July 31, 2018
Optimizing processes with AI
ChemE Professor Nick Sahinidis and his group developed a machine learning methodology that creates simple models to accurately optimize complex processes.
Machine learning is one way that scientists and researchers are making sense of large amounts of data in a fast, efficient, and accurate way. Researchers in Carnegie Mellon’s Department of Chemical Engineering (ChemE) are using a novel machine learning approach, called ALAMO, to build simple, but accurate models for many applications.
“We don't just use algorithms that others develop,” says Nikolaos Sahinidis, a professor of chemical engineering and developer of ALAMO. “In our group, we also develop the algorithms ourselves and then we apply them to many application domains, both within and outside of process systems engineering.”
Process systems engineering involves making decisions about chemical processes—from designing molecules to designing entire supply chains. In all of these domains there are decision-making problems where algorithms are useful for optimizing these processes.
While deep neural networks provide accurate models, these models are very complex. Leveraging mathematical optimization techniques, ALAMO was developed as a new methodology to simply and accurately represent complex processes and account for physical constraints.
“What we started looking at back seven years ago was the modeling and optimization of very complex processes for which we don't have analytical models. So then the question was, can we use data to build mathematical models that we can then use to analyze and optimize these processes?” says Sahinidis.
To create these simple models, the ALAMO methodology uses a small set of experimental or simulation data and builds models that are as simple as possible. In the development process the team has also found how to enforce physical constraints of processes in the modeling process.
Currently, a number of students in Sahinidis’ group are applying the ALAMO methodology, or similar approaches, to multiple chemical engineering problems.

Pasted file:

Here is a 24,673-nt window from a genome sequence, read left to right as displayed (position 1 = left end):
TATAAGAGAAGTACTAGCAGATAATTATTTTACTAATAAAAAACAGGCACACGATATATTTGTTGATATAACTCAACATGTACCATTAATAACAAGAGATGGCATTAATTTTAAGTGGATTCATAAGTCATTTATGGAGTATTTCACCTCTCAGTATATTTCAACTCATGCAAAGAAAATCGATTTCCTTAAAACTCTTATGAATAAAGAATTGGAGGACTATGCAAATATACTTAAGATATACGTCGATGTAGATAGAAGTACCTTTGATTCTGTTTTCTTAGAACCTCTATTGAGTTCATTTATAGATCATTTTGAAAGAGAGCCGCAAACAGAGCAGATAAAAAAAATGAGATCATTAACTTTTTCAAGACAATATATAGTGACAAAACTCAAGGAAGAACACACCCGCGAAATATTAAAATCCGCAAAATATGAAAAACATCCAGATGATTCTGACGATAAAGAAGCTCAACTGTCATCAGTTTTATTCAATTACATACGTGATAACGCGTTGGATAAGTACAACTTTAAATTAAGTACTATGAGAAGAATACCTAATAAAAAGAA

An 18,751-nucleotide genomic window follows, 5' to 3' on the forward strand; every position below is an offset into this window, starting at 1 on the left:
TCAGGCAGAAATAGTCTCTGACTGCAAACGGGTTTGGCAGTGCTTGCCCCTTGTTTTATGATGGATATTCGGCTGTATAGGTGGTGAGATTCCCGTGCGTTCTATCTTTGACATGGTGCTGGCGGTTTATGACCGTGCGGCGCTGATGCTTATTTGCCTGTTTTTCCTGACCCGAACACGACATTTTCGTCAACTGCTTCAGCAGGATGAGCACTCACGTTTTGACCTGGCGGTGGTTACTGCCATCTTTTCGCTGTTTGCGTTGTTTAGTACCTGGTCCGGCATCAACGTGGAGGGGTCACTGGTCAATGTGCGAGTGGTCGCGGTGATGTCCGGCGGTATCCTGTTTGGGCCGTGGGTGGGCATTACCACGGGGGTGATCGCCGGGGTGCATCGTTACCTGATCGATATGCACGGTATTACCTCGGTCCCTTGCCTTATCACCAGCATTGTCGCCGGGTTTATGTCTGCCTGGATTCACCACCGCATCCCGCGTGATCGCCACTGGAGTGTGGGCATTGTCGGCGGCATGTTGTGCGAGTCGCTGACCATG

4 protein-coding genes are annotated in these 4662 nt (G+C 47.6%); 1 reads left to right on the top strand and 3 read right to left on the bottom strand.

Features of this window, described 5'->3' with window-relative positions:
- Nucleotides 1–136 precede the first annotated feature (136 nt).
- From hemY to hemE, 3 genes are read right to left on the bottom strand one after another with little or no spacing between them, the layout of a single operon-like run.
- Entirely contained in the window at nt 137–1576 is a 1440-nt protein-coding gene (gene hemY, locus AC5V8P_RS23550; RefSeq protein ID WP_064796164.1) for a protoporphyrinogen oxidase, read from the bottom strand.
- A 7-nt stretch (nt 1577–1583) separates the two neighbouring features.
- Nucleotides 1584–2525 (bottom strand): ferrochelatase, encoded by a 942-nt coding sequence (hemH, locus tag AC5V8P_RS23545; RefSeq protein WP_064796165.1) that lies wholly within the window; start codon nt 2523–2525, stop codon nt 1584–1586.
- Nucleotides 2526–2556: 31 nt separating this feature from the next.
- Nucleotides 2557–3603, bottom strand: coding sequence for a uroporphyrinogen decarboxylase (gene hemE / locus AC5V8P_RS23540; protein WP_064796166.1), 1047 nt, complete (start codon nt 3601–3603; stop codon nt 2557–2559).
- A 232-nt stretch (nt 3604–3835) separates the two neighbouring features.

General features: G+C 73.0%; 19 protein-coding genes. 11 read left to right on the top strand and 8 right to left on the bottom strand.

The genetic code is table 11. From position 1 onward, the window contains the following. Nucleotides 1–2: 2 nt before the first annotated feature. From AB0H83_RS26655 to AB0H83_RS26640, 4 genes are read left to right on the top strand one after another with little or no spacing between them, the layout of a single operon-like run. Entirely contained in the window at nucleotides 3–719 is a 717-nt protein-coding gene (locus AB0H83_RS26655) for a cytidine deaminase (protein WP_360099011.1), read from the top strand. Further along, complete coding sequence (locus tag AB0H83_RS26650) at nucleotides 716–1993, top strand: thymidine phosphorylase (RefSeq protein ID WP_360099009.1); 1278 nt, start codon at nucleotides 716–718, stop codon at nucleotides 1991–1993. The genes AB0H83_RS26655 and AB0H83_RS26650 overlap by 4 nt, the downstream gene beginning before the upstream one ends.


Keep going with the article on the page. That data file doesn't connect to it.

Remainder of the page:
Fifth year Ph.D. student Zachary Wilson is applying the ALAMO method to his work in reactions engineering. Wilson uses the ALAMO approach to create models that can predict what reactions or reaction mechanisms are occurring inside a chemical reactor, based on process data. In many problems, such as in computer vision and other problems that computer scientists tackle, the main goal of a model is to generalize and predict well. Understanding and interpreting the inner workings of the model often becomes a secondary priority. But in engineering, the parameters that researchers need to estimate are imperative, often having physical meaning.
“We’ve taken the integer programming methodology in ALAMO, which discreetly considers sub-models, and have applied it to these engineering domains,” says Wilson.
"We don’t just use algorithms that others develop."
Another application is in thermodynamics. Third year Ph.D. student Marissa Engle is extending the ALAMO approach to incorporate all of the datasets measuring different properties of the same fluid, creating one big picture to characterize its thermodynamic properties. Using data on pressure, volume, temperature, heat capacities, and speed of sound, Engle is developing machine learning techniques to find one equation based on these datasets that can easily be used for optimization.
“The problem with these equations is that they get very complex,” says Engle. “Using an ALAMO-like approach, we can suggest basis functions and limit how many terms are being used. We want to improve on these empirical equations so that they are simple, but accurate in the regions where new technologies are starting to push, into areas where the thermodynamics get complicated, so we can accurately represent them and control them.”
Artificial intelligence and machine learning are providing new avenues for scientists and engineers to do their work better. But not all types of machine learning work for every problem. ALAMO is one example of how engineers are leveraging these techniques in order to accurately solve the problems that face engineers of every discipline.
“In some cases you can model from first principles,” says Sahinidis. “If the problem is too complex or too modern for first principles, then that's where we see the potential usefulness of machine learning.”
Reposted from the College of Engineering. See the original article here: https://engineering.cmu.edu/news-events/news/2018/07/23-alamo-sahinidis.html